Tiffany Piko: maygodblessyou

maygodblessyou (a look inside Ohio Amish communities and the intersection between climate, lifestyles, and science)

( photo taken in Tiverton Township at Dan + Anna’s house. It is of baled hay ready for shipment. Their children wrote on it, including the phrase: “:) May God Bless You” )

Tiffany Piko + Alec Sheets


In relation to a separate project that is looking to create a GMO cotton that blocks ticks, this project reflects populations who contribute the least to climate change, specifically the Amish community in Ohio. Ohioans are seeing Lyme disease spread due to warmer temperatures and as this is a relatively new event, medicine in the area has not adapted to recognizing/treating the disease in time. Ticks are expertly engineered to be difficult to detect and nearly impossible to safely eradicate from human living spaces. Using this information, I created an AR app simulation that casts a crawling tick animation on reality.


Using Amish plain style dress to represent the idyllic lifestyle as the background, the tick animation is meant to serve as the grotesque contrast in the reality of the tick borne diseases. I wanted to look at the intersection of nature and technology. Lyme disease is spreading, and more awareness on its effects and symptoms are going to become a necessary piece of education when going in grassy areas. How can both the natural world and the artificial world fuse together to dissect the issue of Lyme disease in the context of the Amish lifestyle? What is a solution that is both fitting for the Amish and the “English” world?

Looking at traditions in the Amish community, the design of the project mimics an child’s play with dried corn kernels on the ground, in which the kernels are pushed, moved and shaped. Like the current method of tick extermination in many Amish communities, pesticides are sprayed on family plots or they are killed when a tick latches onto a person. The corn game reminded me of the way ticks are being “exterminated”: pushed, moved, and shaped in all directions but they always come back. With the use of AR, looking through a phone allows the user to reveal what is often difficult to see or find; ticks crawling on you. The goal was to switch the role of the user from an English person to an Amish person and to make visible what is usually invisible.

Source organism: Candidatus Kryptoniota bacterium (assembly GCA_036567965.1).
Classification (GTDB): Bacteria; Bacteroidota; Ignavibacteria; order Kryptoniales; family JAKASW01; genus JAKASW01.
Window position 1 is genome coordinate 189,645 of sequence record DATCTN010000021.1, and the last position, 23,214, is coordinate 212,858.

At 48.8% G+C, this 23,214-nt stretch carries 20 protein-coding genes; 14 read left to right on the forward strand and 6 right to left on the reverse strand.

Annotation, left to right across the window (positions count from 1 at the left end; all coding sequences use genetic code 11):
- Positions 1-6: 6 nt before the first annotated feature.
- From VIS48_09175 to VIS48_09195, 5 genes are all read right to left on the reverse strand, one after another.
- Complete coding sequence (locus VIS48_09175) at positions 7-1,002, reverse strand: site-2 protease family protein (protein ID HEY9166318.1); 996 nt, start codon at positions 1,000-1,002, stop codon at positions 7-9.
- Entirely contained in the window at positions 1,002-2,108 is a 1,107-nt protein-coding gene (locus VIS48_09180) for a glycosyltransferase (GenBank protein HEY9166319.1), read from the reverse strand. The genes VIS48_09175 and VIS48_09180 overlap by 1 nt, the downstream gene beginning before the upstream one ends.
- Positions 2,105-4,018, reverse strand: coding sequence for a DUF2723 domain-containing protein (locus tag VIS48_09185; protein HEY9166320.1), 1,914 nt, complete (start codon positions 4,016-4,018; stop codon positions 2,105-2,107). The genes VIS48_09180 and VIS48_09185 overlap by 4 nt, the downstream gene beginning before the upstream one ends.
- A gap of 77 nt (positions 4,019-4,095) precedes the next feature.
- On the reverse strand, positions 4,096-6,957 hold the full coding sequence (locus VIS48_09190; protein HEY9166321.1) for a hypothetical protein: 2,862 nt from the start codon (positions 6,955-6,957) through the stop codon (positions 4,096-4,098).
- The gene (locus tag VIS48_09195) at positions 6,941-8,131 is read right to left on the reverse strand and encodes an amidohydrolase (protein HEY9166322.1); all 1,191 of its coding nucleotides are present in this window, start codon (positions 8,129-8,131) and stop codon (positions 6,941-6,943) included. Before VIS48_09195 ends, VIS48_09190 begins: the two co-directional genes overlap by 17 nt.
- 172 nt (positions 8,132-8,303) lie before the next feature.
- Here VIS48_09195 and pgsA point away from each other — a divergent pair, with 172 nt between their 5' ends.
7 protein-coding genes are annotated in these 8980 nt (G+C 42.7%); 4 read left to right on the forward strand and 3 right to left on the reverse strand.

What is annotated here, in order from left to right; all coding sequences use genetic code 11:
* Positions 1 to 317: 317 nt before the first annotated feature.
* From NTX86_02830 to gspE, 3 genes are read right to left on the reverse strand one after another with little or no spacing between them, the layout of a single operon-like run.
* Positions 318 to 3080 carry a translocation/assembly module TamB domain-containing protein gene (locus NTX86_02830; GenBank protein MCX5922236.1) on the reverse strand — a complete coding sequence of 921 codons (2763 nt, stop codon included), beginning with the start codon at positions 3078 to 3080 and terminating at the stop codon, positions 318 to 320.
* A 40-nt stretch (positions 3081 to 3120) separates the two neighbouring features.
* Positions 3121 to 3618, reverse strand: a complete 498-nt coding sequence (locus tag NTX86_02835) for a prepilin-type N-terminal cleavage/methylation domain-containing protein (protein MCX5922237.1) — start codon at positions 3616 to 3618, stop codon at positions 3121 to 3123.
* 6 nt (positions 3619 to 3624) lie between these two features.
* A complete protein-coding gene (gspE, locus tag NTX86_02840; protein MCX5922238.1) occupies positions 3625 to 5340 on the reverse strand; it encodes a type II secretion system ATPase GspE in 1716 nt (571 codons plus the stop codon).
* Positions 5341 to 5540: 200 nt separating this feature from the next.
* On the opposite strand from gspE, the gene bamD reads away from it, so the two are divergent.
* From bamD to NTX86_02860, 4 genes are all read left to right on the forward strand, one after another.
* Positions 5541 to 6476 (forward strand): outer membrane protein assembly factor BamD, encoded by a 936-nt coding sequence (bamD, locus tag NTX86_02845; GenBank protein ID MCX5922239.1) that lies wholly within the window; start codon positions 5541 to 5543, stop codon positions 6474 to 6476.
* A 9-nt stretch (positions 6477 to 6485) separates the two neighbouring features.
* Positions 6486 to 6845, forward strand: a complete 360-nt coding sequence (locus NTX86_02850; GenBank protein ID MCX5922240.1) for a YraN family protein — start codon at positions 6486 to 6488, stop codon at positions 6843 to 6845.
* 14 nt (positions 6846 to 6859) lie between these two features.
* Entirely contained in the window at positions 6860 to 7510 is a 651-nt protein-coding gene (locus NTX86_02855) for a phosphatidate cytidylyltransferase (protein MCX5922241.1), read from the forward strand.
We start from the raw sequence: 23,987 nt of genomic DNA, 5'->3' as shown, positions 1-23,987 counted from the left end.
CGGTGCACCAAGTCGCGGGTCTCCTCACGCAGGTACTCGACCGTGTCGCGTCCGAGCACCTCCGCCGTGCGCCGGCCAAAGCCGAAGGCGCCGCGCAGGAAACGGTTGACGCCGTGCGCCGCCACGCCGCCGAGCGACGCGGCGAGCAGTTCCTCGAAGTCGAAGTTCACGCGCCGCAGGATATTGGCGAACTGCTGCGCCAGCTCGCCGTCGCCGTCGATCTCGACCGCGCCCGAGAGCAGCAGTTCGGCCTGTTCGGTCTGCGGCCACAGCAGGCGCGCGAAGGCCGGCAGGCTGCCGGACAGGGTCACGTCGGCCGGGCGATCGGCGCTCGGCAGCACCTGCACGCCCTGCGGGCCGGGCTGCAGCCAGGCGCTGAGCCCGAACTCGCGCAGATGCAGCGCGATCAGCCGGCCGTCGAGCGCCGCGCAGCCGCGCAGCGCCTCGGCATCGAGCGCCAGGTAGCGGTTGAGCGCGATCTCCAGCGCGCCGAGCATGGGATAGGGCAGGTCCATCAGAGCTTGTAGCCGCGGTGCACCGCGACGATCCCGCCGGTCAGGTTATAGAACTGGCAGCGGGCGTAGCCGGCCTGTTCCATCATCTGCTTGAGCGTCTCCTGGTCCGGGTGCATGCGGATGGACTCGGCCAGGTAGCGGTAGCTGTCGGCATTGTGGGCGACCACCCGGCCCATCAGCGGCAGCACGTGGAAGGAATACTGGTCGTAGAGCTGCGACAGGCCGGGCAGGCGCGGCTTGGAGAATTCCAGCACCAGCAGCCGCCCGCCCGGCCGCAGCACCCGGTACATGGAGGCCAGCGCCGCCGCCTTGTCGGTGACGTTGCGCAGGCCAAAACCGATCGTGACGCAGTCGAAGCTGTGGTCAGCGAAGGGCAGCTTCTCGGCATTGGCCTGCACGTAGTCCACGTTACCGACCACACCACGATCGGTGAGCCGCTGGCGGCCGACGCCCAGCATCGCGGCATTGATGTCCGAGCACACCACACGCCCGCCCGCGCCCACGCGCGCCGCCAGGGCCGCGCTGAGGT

I accidentally fell in love with a couple Amish families when I volunteered for an OSU lab to trap mice over the summer. They were incredibly welcoming, kind, and so interested in the work that was being done on ticks and mice. We became friends and they shared experiences of daughters, friends, family who contracted Lyme disease. This project was based off of those interactions and a project that I am working on in collaboration with a student at OSU tracking mammals that carry Lyme disease in order to create a modified cotton to create fabric that is easy to wear and could help keep ticks off of humans. Currently tick proof garments exist, however they are chemically treated and good for up to seven washes. For the Amish, who wash their clothes frequently as they work and sweat in them, this process would be expensive to send back to the company after so many washes. Using this as the precedent, I wanted to create a less science based project to look at the nuances in the relationship of ticks and people.


The core experience of this project is to create an alternate reality in which ticks are easily visible on clothing. The way the experience works is that there is a plain style dress hung up on a line and the user uses that image as a target for the simulation, once registered, the tick animation will start crawling from the dress, the phone acts as a boundary between reality and the potential reality. This field of vision then gives the user ability to be aware of unseen bugs and apply this vision to other realities.


This simulation was created with Facebook and Powerpoint. The ‘bugs’ were drawn in Powerpoint and then animated there as well. I exported the file to Facebook where there is an AR program called Spark that makes an AR effect for phones.


This project went through several iterations, first: a garment that made you feel like you had bugs crawling on you, second: a garment you could put on that had an interactive projection of ticks that the user could try and bat away, third and last: an AR tick simulation. I first tested how people would interact with putting on a garment (a muslin sheet, then later the actual dress). Then I had my roommate try out the bug effect on her phone, directing it at the dress. The first two test reflected on the way the cloth was easy or difficult to put on, the second iteration had a slit in the back so the user could just slide it on instead of putting it over their head. Lastly my roommate said she would have a hard time noticing a dress on the ground as something to interact with unless it was direct so I hung up the dress for better visibility and it related to they way the Amish dry their clothes.IMG_6524.MOV Final slides: occupyartpres